Literacy a hoot for Tiwi students

They used to be so shy and scared of reading in front of other people, even their own classmates. After writing this book I have seen them give speeches in front of boardrooms full of people.

Indigenous students from Tiwi College in the Northern Territory may have English as a Second Language (ESL) but that hasn’t stopped them becoming published authors. IE Journalist Fiona Stutz discovers how writing a children’s book helped the students gain confidence and improve their literacy skills.

Writing success began for the Tiwi College students with a plastic owl, when author John Danalis came to the school with the Indigenous Literacy Foundation (ILF) in 2013. Initially to be used as a conversation starter, the owl was given a name and the students came up with its life story. This imaginative story saw ILF give the students a chance to write a book based on the owl. After a week-long writing workshop in Sydney the story was completed and printed by Allen and Unwin publishing company.

Lessons learnt

Assistant teacher at Tiwi College Dianne Moore said the students learnt a great deal from preparing the book.

“The girls learnt things like how to make ‘the best’ sentence, how to make things interesting, as well and exploring descriptive text. They learnt about relating the story to their target audience.”

Dianne said the students drew inspiration from children’s books, with Dr Seuss becoming a favourite.

“We also learnt about the whole process of making a book from start to finish. Allen and Unwin publishing company had their editors and promotional staff come and talk to the girls and show them exactly what they do.”

Dianne believes the biggest positive to come out of the whole process is the confidence it has given to the students.

“They used to be so shy and scared of reading in front of other people, even their own classmates. After writing this book I have seen them give speeches in front of boardrooms full of people, talk to complete strangers about their book, and read their book to 300 students at the Sydney Opera House. They are proud of themselves and everyone around them is proud of them too.”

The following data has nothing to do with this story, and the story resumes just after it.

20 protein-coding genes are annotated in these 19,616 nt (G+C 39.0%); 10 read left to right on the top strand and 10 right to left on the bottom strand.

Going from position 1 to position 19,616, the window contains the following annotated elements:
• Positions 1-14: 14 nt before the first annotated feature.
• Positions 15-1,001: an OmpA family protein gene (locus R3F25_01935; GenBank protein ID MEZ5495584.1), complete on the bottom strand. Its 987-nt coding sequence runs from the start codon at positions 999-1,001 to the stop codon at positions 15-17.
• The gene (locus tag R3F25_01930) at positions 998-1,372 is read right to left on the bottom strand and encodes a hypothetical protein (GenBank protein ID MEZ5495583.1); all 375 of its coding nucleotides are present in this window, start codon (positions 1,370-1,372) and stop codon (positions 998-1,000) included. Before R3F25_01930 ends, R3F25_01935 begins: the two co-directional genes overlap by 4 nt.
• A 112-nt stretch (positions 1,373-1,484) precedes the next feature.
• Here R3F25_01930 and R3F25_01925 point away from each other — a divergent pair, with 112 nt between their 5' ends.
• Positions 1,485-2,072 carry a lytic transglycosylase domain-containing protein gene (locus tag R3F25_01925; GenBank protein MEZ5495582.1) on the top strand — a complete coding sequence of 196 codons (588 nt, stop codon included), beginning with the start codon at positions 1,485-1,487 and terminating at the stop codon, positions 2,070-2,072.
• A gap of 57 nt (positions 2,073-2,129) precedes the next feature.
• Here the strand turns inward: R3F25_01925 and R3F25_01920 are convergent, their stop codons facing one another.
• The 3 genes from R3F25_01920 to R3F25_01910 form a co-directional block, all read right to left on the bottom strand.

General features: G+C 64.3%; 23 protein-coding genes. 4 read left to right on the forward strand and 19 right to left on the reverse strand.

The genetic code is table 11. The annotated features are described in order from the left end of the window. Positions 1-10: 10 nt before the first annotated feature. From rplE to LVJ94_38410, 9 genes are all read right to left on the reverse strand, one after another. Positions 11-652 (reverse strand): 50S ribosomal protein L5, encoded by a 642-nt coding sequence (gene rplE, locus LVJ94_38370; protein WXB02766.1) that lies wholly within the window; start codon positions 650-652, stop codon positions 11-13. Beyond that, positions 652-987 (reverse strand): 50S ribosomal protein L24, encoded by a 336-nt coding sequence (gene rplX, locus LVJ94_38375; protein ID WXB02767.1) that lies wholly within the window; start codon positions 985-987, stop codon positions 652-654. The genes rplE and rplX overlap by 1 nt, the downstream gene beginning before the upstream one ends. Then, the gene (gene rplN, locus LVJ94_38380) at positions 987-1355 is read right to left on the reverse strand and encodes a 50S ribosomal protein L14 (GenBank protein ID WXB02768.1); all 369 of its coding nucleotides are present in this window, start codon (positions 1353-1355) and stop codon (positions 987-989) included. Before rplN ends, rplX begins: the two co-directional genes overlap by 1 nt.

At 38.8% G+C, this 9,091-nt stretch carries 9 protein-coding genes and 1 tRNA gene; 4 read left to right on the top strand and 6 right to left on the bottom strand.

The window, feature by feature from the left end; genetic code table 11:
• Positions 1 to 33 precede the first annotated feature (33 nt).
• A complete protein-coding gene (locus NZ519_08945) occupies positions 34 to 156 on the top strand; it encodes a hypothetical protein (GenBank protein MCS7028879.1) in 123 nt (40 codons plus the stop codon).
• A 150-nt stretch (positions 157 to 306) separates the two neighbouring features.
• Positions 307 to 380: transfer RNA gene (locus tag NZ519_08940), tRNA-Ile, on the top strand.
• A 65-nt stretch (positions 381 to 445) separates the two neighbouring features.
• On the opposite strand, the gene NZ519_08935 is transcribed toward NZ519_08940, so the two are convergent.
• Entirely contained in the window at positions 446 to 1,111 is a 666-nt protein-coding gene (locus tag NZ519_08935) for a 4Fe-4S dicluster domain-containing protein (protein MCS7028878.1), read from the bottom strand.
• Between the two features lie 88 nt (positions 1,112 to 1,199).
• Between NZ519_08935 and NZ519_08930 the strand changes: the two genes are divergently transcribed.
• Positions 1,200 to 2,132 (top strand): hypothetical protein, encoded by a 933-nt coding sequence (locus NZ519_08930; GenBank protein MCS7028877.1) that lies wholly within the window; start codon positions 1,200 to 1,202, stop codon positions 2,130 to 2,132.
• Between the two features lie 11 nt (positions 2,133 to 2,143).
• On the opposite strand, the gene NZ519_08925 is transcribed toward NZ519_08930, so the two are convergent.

At the end of 2014 the students began writing a second book about a young Tiwi Girl who has to make life choices.

“When we were brainstorming, the girls came up with a lot of different situations where this young girl has to make hard choices. We may have to scale this back, or just write a longer book.”

Challenges to literacy

While literacy is important for all students, Dianne said being ESL already puts these students behind everyone else.

“Some of these kids have to try and translate everything in their head to make sense of it, then try and translate it back to answer questions or do their work. You also have to think about whether they can relate to what they are reading. The other problem is that the English language has some letters and sounds that Tiwi language doesn’t have. So when the kids start school, they now have to learn new sounds.”

Positive programs

The school also boasts other programs to help improve students’ literacy skills by having whole school reading groups four days a week.

“At the beginning of school, all students go to their designated reading group for 30 minutes of reading. All staff are assigned to a group, and all students are encouraged to read as much as they can. We also have literacy lessons five days a week in every class.”

She said her reading group is made up of low level readers, who have recently made massive improvements.

“Being a part of this and seeing the girls grow into young ladies has been a privilege. I am very proud of what they have achieved and how much they have grown. There is something special about watching their faces when they show people their book, or read it to a little kid.”